Wednesday, December 1, 2010

Gear Review: Kurt Kinetic Road Machine

As you've no doubt figured out (assuming you've been reading my blog), I've been on the trainer A LOT. At some point, I must have adjusted the roller too tightly too, because it seems I've worn a groove into the roller. 


Anyway, the thing was was a hassle to actually mount the bike on, and the resistance felt unnatural...generally the problems you encounter with a mag trainer with a cheap clamp. Well, seeing as the flywheel is in pretty bad condition, I figured it was time for a new trainer (and an early Christmas present).


The Road Machine is a fluid trainer from Kinetic by Kurt (hence the name). It's their mid-level trainer and cheapest fluid model, with the high-end Rock and Roll and discontinued PRO above it, and the Kinetic Magnetic and Cyclone below it. Its resistance unit is claimed to be 100% leak-proof, and it includes an unconditional lifetime warranty. It can mount anything from a 20" to a 700c wheel with an appropriate adapter.

When I opened the box, the Road Machine came in two main parts, the frame and resistance unit. It also included a Spinervals 27.0 Threshold Test & Suffer Fest DVD that I have yet to try. The first thing that I noticed (besides the color) was that it was big. The Road Machine dwarfed my old magnetic trainer, and it was also much heavier (the flywheel alone is 6.25 lbs). Assembly was simple, as it just involved attaching the resistance unit to the frame using the included hardware. The instruction manual claimed that you need a 4mm hex key and a 14mm wrench, but I used neither to attach the resistance unit. I did, however, use the hex key to swap the cone cup with the included skewer adapter for more secure mounting. The entire assembly took around 10 minutes. Mounting the bike and adjusting the roller to the appropriate position was also straightforward and much easier than mounting the bike on my old trainer, though it was slightly less convenient than the super easy mounting process used on Cycleops trainers.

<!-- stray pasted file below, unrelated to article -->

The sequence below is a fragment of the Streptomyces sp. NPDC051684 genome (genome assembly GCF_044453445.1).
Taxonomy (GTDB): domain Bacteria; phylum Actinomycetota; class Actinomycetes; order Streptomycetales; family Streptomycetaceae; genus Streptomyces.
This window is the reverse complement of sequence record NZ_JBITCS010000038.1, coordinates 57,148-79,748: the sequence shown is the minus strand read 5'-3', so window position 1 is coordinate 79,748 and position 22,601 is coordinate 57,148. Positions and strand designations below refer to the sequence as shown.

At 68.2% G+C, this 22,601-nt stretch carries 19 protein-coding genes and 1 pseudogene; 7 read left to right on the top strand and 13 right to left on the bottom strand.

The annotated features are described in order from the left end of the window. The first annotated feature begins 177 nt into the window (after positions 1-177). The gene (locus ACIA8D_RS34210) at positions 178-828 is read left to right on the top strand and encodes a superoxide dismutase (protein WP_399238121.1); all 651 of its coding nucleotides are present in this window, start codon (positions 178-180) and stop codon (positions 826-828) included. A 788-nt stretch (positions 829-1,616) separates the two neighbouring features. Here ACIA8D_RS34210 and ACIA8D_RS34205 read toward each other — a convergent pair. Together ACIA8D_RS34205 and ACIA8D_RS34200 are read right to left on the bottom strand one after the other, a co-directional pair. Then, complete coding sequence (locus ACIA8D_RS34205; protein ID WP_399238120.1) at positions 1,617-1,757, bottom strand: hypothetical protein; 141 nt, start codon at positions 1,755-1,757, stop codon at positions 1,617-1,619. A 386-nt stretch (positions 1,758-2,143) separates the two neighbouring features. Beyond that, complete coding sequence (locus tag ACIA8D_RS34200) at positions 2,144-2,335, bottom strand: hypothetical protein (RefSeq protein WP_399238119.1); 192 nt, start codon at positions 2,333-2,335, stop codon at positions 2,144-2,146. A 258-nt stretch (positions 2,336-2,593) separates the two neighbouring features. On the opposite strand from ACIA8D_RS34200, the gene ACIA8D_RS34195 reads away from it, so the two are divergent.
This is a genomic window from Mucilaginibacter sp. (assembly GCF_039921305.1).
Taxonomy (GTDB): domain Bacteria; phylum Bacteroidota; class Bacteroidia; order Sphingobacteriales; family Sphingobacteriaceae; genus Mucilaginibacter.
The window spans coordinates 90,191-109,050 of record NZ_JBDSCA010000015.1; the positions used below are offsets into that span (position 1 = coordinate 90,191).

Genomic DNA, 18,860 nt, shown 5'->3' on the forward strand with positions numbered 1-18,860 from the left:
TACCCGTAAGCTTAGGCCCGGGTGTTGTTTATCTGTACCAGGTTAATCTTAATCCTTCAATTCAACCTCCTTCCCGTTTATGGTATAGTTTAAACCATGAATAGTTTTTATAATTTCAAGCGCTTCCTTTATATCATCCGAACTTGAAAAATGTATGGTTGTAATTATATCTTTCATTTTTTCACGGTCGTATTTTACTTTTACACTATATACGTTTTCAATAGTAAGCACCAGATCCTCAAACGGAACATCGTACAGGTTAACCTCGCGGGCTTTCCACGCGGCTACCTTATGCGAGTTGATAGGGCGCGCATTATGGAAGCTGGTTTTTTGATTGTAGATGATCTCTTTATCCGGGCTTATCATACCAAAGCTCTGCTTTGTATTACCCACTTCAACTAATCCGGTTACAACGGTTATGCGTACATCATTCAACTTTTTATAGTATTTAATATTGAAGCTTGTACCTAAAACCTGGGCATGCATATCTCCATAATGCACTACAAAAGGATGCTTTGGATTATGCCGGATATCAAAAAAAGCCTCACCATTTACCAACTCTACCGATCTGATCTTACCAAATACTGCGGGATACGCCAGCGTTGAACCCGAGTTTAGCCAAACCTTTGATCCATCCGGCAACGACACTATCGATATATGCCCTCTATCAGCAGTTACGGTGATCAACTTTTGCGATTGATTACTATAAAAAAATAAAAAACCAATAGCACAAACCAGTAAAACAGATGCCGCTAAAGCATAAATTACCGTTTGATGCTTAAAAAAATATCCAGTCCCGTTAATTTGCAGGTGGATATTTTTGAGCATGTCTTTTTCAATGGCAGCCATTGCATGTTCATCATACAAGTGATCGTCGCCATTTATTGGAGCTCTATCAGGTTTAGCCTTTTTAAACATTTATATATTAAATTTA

So the important question is how does it perform? I started with an easy spin, and noticed that getting up to speed felt much smoother and more natural than the mag trainer, which did not offer progressive resistance. Surprisingly, it wasn't any quieter than the magnetic trainer (not that the magnetic trainer was loud though...I was just expecting it to be quieter based on my friend's CycleOps Fluid2). As I shifted to a higher gear, the resistance increase felt very natural, the way I would expect it to feel on the road, a nice improvement from the sudden change in difficulty that I had become accustomed to on the mag. Next, I ran through Spinervals 9.0 Have Mercy to really test the trainer. Again, the Road Machine proved to be more road-like than the mag trainer, as spinning a high cadence tended to make maintaining a certain speed easier, and quickly getting up to speed during acceleration sets was harder than with the mag trainer. The skewer kept the bike in place during stand and mash intervals, though I did notice that I was able to rock the entire trainer from side to side if I mashed hard enough (not that that's something normal people do when they're actually spinning circles and riding efficiently though). As with most fluid trainers, my cyclocomputer's speed and distance seems accurate for the effort I was putting forth (sometimes mag trainers think you're going extremely slow and not riding very far for the effort level).

So far, the Road Machine seems to be a solid trainer and a vast improvement over what I was using, though I'd like to put some more mileage on it before giving a wholehearted recommendation. The Road Machine retails for between $299 and $339, though it's fairly easy to find coupon codes if you buy it online.

Within the next week, I'll try to test out the Threshold Test DVD and put up a review of the training DVDs that I've used thus far, so keep an eye out!

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